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CBC axes ‘Davinci’s,’ ‘Wonderland’
TORONTO (CP) – Da Vinci’s City Hall, The Tournament and This Is Wonderland, three of CBC’s critically acclaimed but low-rated series, will not be renewed, a spokeswoman for the public broadcaster confirmed Monday.
Da Vinci’s season finale is scheduled for Feb. 28 and Wonderland’s on March 15. The hockey comedy The Tournament has already wrapped up its second year.
“These are three programs that CBC believed in and attached significant resources to,” said Ruth-Ellen Soles. “Unfortunately the audiences for all three have been in steady decline and did not resonate with Canadians. These decisions are always difficult but they had to be made.”
Wonderland kicked off its third season last November with high hopes. Created by George F. Walker, Dani Romain and Bernard Zukerman, it starred Cara Pifko as Alice De Raey, a novice Toronto lawyer who has her eyes opened to the realities of practising law in the crowded, manic criminal courts housed at Old City Hall.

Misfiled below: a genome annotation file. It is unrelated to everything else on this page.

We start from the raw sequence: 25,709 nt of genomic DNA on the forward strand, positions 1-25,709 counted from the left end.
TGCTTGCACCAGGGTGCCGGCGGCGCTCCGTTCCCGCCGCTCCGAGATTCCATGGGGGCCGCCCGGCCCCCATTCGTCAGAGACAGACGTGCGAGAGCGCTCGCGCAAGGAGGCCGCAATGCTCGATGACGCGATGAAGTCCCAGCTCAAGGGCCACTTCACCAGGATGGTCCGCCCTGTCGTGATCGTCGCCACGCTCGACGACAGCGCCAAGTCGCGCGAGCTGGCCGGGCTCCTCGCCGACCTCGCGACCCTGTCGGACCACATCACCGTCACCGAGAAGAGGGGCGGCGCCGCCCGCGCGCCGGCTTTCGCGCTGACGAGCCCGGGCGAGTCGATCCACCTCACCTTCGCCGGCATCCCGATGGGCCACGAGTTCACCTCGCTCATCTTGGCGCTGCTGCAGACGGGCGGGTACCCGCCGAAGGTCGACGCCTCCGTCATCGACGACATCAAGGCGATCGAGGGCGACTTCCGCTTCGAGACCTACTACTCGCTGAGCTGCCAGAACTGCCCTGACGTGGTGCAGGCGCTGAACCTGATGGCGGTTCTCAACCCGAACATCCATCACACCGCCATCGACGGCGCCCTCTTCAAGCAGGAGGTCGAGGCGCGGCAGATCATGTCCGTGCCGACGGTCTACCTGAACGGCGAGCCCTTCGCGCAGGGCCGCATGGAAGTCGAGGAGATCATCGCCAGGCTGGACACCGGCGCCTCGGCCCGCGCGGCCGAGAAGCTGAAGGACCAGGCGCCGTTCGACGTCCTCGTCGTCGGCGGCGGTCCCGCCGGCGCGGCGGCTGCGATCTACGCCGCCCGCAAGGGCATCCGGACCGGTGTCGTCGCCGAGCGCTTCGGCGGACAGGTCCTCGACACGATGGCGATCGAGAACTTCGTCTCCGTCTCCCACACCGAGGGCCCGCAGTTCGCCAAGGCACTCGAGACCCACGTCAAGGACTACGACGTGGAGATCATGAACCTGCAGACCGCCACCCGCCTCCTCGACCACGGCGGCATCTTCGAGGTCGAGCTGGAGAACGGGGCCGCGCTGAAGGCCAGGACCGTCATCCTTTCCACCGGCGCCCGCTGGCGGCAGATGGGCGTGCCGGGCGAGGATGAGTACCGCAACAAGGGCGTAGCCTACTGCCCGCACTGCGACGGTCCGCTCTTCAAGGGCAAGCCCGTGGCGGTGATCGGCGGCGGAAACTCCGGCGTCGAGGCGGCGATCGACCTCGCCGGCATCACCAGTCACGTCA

Last October, after seven seasons under the helm of creator-writer Chris Haddock, Da Vinci’s Inquest morphed into Da Vinci’s City Hall.
Nicholas Campbell’s crusading chief coroner Dominic Da Vinci proved he could master the political ropes and won election as mayor of Vancouver, in much the same manner as the series’ inspiration and consultant, former mayor Larry Campbell who is now a Liberal senator.
While the public broadcaster has often indicated that its Canadian cultural mandate is more important than ratings, it’s clear that ratings matter a lot. Soles says Da Vinci had been averaging 394,000 viewers, Wonderland 376,000 and Tournament 268,000.
Da Vinci had lost about 40 per cent of its audience from its high point a few years ago.
ACTRA, the actors union, condemned the cancellations as short-sighted and “a startling display of incompetence by irresponsible CBC brass.”
“CBC management is punishing these shows for a decline in ratings – a decline clearly brought on by its own brutal decision to lock out 5,000 professional workers last fall,” says Stephen Waddell, ACTRA national executive director.
But Soles dismissed any connection to the lockout and subsequent delayed season launch. She said the numbers decline had started well before that.
“It’s a shame because they’re terrific programs. It just doesn’t seem to be what Canadian viewers want to watch,” she says.
“We’re in continuing discussions now regarding all of the arts and entertainment programming, everything.”
The CBC has reportedly ordered 13 episodes of Intelligence, a new series based on Haddock’s recent Vancouver-produced CBC-TV movie. In addition, negotiations are under way for a TV movie spinoff of Da Vinci, similar to what happened when the North of 60 series was cancelled.